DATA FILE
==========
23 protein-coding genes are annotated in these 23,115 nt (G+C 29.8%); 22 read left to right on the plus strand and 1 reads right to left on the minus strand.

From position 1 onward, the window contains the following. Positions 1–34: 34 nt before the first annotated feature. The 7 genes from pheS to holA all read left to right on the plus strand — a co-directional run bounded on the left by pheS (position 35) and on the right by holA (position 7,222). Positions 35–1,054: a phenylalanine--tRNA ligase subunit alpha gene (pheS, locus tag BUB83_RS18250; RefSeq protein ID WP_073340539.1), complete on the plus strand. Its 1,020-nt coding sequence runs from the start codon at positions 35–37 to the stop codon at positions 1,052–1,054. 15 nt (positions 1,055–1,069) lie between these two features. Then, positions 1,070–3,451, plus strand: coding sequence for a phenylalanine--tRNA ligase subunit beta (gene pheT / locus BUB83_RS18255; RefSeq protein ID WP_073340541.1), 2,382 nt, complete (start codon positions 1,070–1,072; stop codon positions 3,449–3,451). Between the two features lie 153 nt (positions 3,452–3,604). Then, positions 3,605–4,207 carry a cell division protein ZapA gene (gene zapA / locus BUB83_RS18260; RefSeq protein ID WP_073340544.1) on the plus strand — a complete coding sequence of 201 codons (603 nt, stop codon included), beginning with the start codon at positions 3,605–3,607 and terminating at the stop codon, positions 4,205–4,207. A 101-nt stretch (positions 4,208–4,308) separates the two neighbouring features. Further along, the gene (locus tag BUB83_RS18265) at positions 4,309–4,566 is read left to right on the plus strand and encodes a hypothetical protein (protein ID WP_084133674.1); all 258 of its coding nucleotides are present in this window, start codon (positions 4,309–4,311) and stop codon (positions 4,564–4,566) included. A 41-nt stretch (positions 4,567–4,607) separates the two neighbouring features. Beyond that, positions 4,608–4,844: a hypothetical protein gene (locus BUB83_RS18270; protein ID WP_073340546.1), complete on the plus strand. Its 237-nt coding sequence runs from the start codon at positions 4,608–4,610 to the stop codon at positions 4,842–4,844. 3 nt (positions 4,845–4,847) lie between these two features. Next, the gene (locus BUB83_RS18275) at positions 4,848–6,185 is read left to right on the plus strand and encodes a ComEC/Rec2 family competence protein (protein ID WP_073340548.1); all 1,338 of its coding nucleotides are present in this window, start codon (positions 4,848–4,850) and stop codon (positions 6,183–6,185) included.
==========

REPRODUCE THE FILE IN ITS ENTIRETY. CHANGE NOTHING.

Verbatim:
23 protein-coding genes are annotated in these 23,115 nt (G+C 29.8%); 22 read left to right on the plus strand and 1 reads right to left on the minus strand.

From position 1 onward, the window contains the following. Positions 1–34: 34 nt before the first annotated feature. The 7 genes from pheS to holA all read left to right on the plus strand — a co-directional run bounded on the left by pheS (position 35) and on the right by holA (position 7,222). Positions 35–1,054: a phenylalanine--tRNA ligase subunit alpha gene (pheS, locus tag BUB83_RS18250; RefSeq protein ID WP_073340539.1), complete on the plus strand. Its 1,020-nt coding sequence runs from the start codon at positions 35–37 to the stop codon at positions 1,052–1,054. 15 nt (positions 1,055–1,069) lie between these two features. Then, positions 1,070–3,451, plus strand: coding sequence for a phenylalanine--tRNA ligase subunit beta (gene pheT / locus BUB83_RS18255; RefSeq protein ID WP_073340541.1), 2,382 nt, complete (start codon positions 1,070–1,072; stop codon positions 3,449–3,451). Between the two features lie 153 nt (positions 3,452–3,604). Then, positions 3,605–4,207 carry a cell division protein ZapA gene (gene zapA / locus BUB83_RS18260; RefSeq protein ID WP_073340544.1) on the plus strand — a complete coding sequence of 201 codons (603 nt, stop codon included), beginning with the start codon at positions 3,605–3,607 and terminating at the stop codon, positions 4,205–4,207. A 101-nt stretch (positions 4,208–4,308) separates the two neighbouring features. Further along, the gene (locus tag BUB83_RS18265) at positions 4,309–4,566 is read left to right on the plus strand and encodes a hypothetical protein (protein ID WP_084133674.1); all 258 of its coding nucleotides are present in this window, start codon (positions 4,309–4,311) and stop codon (positions 4,564–4,566) included. A 41-nt stretch (positions 4,567–4,607) separates the two neighbouring features. Beyond that, positions 4,608–4,844: a hypothetical protein gene (locus BUB83_RS18270; protein ID WP_073340546.1), complete on the plus strand. Its 237-nt coding sequence runs from the start codon at positions 4,608–4,610 to the stop codon at positions 4,842–4,844. 3 nt (positions 4,845–4,847) lie between these two features. Next, the gene (locus BUB83_RS18275) at positions 4,848–6,185 is read left to right on the plus strand and encodes a ComEC/Rec2 family competence protein (protein ID WP_073340548.1); all 1,338 of its coding nucleotides are present in this window, start codon (positions 4,848–4,850) and stop codon (positions 6,183–6,185) included.